Yes, there are 40 restaurants and bars, including Bobby Flay’s first foray outside the United States, and a casino and a standout spa. But there is also the largest teen club I’ve ever seen, a culinary center where kids take cooking lessons, an array of “Generation Y”spa treatments and even the Atlantis Speedway where kids and parents can design and build their own remote-control racecars.
Let’s not forget the world’s largest marine habitat (home to some 50,000 marine animals) and Dolphin Cay, which offers interactions with sea lions and dolphins (five calves were recently born) that even toddlers in diapers can take part in.
During the summer there are “fantasy camps” for kids that focus on everything from theater (learn from the Second City improve troupe) to Legos (with a Lego master builder on hand to teach) to Marine Adventures (go behind the scenes with the marine mammal team) and even the chance to get up close and personal with Miss Teen USA.
The huge (140-acre) Aquaventure with its mile-long river ride, seven-acre snorkeling lagoon (ideal for a child’s first foray snorkeling), 13 pools, seven waterslides, including the Leap of Faith, a 60-foot plunge that ends in a clear acrylic tunnel in a shark-filled lagoon is such a big draw that cruise passengers spend $120 for adults and $80 for kids just for a day pass.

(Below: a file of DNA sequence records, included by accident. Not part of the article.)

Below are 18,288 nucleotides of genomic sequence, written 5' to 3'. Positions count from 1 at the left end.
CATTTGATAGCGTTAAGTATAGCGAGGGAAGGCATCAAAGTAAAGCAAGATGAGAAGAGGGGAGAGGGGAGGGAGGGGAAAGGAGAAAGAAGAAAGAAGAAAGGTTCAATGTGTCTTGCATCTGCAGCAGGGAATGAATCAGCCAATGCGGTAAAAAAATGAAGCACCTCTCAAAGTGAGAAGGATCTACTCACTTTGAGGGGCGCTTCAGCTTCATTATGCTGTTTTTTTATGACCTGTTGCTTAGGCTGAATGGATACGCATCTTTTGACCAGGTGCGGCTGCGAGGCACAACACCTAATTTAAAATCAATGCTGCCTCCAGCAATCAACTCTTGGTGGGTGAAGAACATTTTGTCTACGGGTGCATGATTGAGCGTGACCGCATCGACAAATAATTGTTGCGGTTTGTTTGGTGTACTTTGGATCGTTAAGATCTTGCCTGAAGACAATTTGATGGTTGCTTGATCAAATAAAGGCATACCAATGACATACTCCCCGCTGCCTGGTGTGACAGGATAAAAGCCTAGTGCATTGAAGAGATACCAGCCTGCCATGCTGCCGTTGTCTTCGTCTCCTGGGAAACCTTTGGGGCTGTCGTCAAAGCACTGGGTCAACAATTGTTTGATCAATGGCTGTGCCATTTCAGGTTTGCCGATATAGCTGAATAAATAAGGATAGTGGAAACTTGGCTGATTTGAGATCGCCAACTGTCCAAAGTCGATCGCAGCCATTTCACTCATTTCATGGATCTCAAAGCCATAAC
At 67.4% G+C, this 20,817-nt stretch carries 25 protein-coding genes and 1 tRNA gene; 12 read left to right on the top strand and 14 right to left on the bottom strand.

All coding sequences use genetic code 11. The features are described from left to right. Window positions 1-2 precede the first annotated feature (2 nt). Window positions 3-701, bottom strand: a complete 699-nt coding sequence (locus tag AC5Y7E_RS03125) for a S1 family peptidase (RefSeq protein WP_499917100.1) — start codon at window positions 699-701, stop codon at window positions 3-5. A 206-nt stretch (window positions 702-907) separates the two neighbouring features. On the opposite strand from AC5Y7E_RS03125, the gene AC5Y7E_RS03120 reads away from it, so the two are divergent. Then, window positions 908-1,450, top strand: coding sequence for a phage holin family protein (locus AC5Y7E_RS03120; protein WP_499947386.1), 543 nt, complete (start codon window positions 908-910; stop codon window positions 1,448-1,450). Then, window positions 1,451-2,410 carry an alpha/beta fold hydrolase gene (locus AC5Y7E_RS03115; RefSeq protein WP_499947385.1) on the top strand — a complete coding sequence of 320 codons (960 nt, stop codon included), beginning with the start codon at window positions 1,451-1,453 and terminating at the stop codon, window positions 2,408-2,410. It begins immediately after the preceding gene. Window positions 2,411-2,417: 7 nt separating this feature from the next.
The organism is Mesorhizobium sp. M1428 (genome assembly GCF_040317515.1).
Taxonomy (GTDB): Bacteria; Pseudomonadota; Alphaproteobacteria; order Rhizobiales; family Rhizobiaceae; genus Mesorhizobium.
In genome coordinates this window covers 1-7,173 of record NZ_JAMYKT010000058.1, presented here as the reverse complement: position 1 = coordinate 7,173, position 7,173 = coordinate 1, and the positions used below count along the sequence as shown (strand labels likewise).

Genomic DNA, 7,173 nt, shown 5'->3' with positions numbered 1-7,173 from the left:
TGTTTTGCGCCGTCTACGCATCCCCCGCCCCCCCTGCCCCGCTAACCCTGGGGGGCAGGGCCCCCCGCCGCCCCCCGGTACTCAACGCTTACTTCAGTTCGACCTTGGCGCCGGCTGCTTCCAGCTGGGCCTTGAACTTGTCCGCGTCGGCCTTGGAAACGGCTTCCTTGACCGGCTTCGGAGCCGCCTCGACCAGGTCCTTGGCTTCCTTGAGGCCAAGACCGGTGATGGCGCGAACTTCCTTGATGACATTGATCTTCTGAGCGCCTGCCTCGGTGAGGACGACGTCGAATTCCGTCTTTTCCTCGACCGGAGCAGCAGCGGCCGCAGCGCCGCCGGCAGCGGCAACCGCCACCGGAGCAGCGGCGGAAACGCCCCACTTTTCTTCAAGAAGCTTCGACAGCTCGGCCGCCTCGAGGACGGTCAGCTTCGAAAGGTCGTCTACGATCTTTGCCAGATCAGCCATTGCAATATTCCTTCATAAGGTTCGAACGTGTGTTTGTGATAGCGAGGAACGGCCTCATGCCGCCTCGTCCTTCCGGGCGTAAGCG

Young families love Splashers, a children’s water play area and pool with its gentler slides, cargo nets, rope bridges for climbing and water cannons.
“I like it better than Disney World,” says Shawn Cantrell, here from Kansas for the first time with his wife Betty and 8-year-old son. Ensconced in beach chairs near Splashers Betty adds, “You’ve got to have some cash.”
That’s the rub, of course. Despite deals that include a fourth-night free with kids 11 and under staying and eating free, you still will find yourself swiping your room card more than you’d like. The meal plans, like at Disney World, are a good bet, families say. “But don’t count your pennies or you will ruin your time,” says Josh Bateman, who had just finished playing in the water with the dolphins (at $139 per person) with his 6-year-old son Jack, who was beside himself with excitement at the experience.